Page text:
Nonfiction > Lionel Strachey, et al., eds. > The World’s Wit and Humor > American
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The World’s Wit and Humor: An Encyclopedia in 15 Volumes.  1906.
Vols. I–V: American
 
Uncle Remus Has Peculiar Dreams
By Joel Chandler Harris (1848–1908)
 
From “Told by Uncle Remus”

ONE afternoon, while Uncle Remus was sitting in the sun, he drifted across the dim and pleasant borderland that lies somewhere between sleeping and waking. He must have drifted back again immediately, for it seemed that he was not so fast asleep that he was unable to hear the sound of stealthy footsteps somewhere near him. Instantly he was on the alert, but still kept his eyes closed. He knew at once that the little boy was trying to surprise him….
  1
  By opening one eye a trifle, Uncle Remus could watch the youngster, who was creeping, Indian-like, upon him, and this gave the old negro an immense advantage, for just as the little boy was about to jump at him, Uncle Remus straightened himself in his chair and uttered a blood-curdling yell that would have alarmed a much larger and older person than the lad.  2
  “Why, what in the world is the matter with you, Uncle Remus?” he asked as soon as he could speak.  3
  “Wuz dat you comin’ ’long dar, honey?” said Uncle Remus, by way of response. “Well, ef ’twuz, you kin des go up dar ter de big house an’ tell um all dat you saved my life, kaze dat what you done. Dey ain’t no tellin’ what would ’a’ happen ef you had n’t ’a’ come creepin’ ’long an’ woke me up, kaze whiles I wuz dozin’ dar I wuz on a train, an’ de bullgine look like it wuz runnin’ away. ’Twant one er deze yer ’commydatin’ trains, kaze de man what tuck up de tickets say he w’a n’t in no hurry fer ter see how fur anybody gwine; dey wuz all boun’ fer de same place, an’ when dey got dar dey ’d know it. De kyars wuz lined wid caliker, an’ de brakeman wuz made out ’n straw. It went on, it did, an’ de bullgine run faster an’ faster twel it run so fast you could n’t hear it toot fer brakes, an’ des ’bout de time dat eve’ything wuz a gittin’ smashed up, here you come an’ wokened me—an’ a mighty good thing, kaze ef I ’d ’a’ stayed on dat train, dey would n’t ’a’ been ’nough er me left fer de congergation ter sing a song over. I’m mighty thankful dat dey ’s somebody got sense ’nough fer ter come ’long an’ skeer me out er my troubles.”  4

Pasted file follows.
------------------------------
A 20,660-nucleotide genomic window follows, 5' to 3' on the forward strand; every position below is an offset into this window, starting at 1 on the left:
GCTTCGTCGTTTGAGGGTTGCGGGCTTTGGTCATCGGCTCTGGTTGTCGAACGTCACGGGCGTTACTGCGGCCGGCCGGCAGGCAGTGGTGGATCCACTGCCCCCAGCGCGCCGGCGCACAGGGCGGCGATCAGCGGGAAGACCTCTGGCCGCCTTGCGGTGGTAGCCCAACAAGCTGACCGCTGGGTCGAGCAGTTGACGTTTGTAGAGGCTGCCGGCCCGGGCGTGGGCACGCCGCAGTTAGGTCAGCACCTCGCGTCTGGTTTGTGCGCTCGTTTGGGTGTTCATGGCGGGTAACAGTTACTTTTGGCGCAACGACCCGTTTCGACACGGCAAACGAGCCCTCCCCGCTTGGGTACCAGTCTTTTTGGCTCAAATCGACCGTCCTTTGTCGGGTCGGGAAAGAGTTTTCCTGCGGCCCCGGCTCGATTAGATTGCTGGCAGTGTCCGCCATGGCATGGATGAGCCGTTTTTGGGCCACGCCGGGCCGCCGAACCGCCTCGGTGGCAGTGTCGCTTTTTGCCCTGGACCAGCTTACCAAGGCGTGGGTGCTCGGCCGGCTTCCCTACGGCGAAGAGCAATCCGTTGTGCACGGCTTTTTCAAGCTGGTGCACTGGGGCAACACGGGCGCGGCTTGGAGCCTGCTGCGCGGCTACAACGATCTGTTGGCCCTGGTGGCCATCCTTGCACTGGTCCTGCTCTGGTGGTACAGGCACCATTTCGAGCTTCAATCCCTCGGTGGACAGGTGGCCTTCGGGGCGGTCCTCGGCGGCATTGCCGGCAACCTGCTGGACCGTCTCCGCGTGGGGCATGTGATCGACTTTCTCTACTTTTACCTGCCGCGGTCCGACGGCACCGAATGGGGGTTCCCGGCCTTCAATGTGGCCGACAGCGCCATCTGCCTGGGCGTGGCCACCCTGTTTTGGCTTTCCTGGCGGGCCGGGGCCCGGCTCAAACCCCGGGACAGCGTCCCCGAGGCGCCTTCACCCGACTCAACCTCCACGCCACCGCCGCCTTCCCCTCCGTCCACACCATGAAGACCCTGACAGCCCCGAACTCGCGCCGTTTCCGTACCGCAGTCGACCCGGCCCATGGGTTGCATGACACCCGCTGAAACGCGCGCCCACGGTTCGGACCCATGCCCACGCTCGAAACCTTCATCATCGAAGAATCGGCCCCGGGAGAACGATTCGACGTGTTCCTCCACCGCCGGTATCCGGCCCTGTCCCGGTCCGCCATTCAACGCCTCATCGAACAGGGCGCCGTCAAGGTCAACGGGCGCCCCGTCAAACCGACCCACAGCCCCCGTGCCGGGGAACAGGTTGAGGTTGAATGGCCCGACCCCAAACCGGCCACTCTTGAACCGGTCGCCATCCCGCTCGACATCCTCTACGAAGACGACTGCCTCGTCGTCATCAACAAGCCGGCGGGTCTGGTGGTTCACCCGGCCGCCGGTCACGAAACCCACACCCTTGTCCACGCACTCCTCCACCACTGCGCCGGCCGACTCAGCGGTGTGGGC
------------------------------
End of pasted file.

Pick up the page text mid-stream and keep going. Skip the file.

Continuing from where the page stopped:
This statement was intended to change the course of the little boy’s thoughts—to cause him to forget that he had been frightened—and it was quite successful, for he began to talk about dreams in general, telling some peculiar ones of his own, such as children have.  5
  “Talkin’ ’bout dreams,” remarked Uncle Remus, “it put me in min’ er de man what been sick off an’ on, an’ he hatter be mighty keerful er his eatin’. One night he had a dream. It seemed like dat somebody come ’long an’ gi’ him a great big hunk er ol’ time ginger-cake, an’ it smell so sweet an’ taste so good dat he e’t ’bout a poun’. He wuz eatin’ it in his sleep, but de dream wuz so natchal dat de nex’ mornin’ dey hatter sen’ fer de doctor, an’ ’twuz e’en ’bout all dey could do fer ter pull ’im thoo.”  6
 
 
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